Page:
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Report No. 180

Australia

In New South Wales, though the prosecution is expressly prohibited from commenting to the jury on the fact that the defendant did not give evidence, the judge and any party (other than the prosecution) may comment to the jury if the defendant does not adduce evidence. However, there are restrictions in the nature of comments which are permitted. Any suggestion that the defendant did so because of a belief of guilt is prohibited.

Section 20 reads as follows: (NSW)

"Section 20. Comment on failure to give evidence.- (1) This section applies only in a criminal proceeding for an indictable offence.

(2) The judge or any party (other than the prosecution) may comment on a failure of the defendant to give evidence. However, unless the comment is made by another defendant in the proceeding, the comment must not suggest that the defendant failed to give evidence because the defendant was, or believed that he or she was, guilty of the offence concerned.

* * * *

(5) If:

(a) two or more persons are being tried together for an indictable offence; and

(b) comment is made by one of those persons on the failure of any of those persons to give evidence, the judge may, in addition to commenting on the failure to give evidence, comment on any comment of a kind referred to in paragraph (b)."

Under sections 12 and 17, the defendant is a competent but not a compellable defence witness. In spite of the prohibition on prosecution comment, it can happen that the prosecution may refer to the judicial comment that the defendant remained silent. The prosecutor has however to take care to see that he is not adopting the judge's comment as his own. The question as to the limits of the right to silence indeed arose in Weissensteiner v. The Queen (1993) 178 Com Law Rep 217. In that case, which arose from Queensland, by majority of four against three, Mason CJ, Brennan, Deane, Dawson and Toohey JJ upheld the trial judge's direction to the jury that an inference of guilt could be drawn if the defendant elected not to give evidence about facts which must have been within his special knowledge.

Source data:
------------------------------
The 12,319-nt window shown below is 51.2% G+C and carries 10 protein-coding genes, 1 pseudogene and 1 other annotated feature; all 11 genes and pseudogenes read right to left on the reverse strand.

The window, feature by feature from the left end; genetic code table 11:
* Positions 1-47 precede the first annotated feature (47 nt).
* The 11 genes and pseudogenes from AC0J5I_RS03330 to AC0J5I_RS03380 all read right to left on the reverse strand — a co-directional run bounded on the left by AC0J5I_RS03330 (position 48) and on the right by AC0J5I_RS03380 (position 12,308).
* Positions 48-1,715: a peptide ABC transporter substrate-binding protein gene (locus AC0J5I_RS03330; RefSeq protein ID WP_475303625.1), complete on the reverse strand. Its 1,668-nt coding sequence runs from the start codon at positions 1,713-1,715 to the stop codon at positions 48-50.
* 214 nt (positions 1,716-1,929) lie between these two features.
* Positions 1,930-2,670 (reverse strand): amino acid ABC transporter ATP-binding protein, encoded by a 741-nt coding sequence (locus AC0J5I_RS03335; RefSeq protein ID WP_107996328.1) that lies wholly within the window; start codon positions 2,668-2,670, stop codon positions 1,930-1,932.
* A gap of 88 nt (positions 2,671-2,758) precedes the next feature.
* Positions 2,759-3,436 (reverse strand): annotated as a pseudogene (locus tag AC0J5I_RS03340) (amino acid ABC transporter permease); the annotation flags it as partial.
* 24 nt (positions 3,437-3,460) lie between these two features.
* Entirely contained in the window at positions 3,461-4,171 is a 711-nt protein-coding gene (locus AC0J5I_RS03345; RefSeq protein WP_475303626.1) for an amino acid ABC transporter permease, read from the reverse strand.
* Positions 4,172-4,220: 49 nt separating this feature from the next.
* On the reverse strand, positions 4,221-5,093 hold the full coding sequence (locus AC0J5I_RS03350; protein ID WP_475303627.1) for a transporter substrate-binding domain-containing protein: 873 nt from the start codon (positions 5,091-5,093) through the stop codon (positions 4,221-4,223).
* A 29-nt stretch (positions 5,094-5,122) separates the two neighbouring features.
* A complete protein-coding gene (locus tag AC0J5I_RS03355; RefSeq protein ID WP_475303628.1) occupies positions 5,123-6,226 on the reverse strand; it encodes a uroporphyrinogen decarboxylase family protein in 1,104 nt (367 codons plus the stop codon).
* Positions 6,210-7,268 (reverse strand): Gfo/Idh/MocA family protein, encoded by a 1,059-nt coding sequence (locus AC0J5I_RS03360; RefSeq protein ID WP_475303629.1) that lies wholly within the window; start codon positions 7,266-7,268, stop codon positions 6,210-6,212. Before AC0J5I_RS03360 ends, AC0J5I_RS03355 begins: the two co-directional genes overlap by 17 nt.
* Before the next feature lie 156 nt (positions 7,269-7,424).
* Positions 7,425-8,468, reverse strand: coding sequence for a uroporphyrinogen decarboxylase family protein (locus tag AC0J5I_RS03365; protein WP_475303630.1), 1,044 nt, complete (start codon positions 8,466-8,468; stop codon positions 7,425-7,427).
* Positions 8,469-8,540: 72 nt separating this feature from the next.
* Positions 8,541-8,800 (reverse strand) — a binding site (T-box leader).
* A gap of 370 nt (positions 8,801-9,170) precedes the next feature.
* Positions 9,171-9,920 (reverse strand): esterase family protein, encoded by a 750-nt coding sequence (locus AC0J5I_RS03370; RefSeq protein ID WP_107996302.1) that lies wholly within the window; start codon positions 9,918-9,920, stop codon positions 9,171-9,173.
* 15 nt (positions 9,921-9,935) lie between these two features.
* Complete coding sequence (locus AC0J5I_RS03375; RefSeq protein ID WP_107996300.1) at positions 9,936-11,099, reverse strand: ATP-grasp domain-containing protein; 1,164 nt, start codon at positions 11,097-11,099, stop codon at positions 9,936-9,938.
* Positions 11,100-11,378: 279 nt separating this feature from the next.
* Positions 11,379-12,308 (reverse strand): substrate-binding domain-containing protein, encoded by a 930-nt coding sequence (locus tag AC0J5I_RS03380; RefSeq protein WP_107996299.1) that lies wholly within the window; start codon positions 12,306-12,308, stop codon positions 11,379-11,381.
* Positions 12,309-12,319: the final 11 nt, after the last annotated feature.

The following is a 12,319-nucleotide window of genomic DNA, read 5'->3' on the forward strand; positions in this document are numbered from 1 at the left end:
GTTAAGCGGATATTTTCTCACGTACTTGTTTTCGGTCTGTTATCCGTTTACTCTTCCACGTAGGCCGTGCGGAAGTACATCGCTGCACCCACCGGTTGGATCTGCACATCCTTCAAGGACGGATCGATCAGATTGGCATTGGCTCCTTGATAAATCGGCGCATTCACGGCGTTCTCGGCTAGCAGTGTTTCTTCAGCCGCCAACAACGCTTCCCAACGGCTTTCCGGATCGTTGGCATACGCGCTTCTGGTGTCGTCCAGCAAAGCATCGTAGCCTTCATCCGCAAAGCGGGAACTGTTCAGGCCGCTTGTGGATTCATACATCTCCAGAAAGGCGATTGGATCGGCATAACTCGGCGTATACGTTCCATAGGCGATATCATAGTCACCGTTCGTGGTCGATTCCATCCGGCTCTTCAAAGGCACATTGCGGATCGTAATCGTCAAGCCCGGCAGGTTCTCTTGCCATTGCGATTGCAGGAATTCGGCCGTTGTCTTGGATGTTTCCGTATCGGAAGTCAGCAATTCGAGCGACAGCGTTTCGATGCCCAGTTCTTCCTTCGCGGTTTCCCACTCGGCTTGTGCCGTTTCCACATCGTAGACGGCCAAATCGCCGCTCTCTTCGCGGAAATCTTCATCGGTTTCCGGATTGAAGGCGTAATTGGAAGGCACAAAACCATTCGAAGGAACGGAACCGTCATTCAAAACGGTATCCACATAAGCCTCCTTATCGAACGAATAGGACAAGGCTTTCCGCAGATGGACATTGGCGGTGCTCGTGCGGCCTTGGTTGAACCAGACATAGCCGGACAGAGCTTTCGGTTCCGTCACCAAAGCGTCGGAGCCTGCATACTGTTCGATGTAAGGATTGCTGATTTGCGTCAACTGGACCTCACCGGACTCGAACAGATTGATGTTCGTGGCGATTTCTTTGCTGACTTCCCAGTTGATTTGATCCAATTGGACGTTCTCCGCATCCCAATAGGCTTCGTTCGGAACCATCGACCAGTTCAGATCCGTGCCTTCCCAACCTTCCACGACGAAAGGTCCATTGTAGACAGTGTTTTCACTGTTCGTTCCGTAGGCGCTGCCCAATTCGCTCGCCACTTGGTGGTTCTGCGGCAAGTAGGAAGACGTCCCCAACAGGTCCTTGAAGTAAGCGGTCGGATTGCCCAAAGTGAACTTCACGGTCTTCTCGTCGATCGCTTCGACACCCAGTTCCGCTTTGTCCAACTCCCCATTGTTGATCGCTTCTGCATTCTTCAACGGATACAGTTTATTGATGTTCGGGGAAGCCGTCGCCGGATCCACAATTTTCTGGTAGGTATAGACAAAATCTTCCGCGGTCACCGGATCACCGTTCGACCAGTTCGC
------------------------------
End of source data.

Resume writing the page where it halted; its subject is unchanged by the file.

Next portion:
They further held that adverse inference could be drawn from a defendant's election not to testify where the evidence established a prima facie case, and that the "silence" could then go into the evaluation of the evidence before the court. The majority, however, admitted that mere failure to testify, was not evidence of guilt and that silence could not fill up gaps in the evidence. The judge was bound to inform the jury that the defendant was entitled to remain silent and that there could be good reasons for his silence which was unrelated to his guilt.

As stated earlier, the above case arose from Queensland where, the relevant statute did not contain any prohibition against comment. There was no section corresponding to section 20 of the New South Wales law. In the same case, the majority quoted some early English rulings to the effect that the right to silence was always part of the common law, both in civil and criminal cases, that a person who could be presumed to have knowledge of some facts, must speak out and if not, that could go against him.

An earlier decision in Australia, namely, Petty v. Queen: (1991) 173 Com L.R. 95 was distinguished. (In Petty, it was decided that, at trial it was not permissible to suggest that the accused's exercise of the right to silence before trial, could provide a basis for inferring consciousness of guilt or for inferring that he was aiding a defence newly invented which he failed to mention earlier.) It was observed that Petty did not determine whether it was permissible for the trial judge to instruct the jury that an inference available from facts proved by the Crown could be drawn more safely when the accused elected not to give evidence on relevant facts which the jury perceived to be within the personal knowledge of the accused.



Report on Article 20(3) of the Constitution of India and the Right to Silence Back




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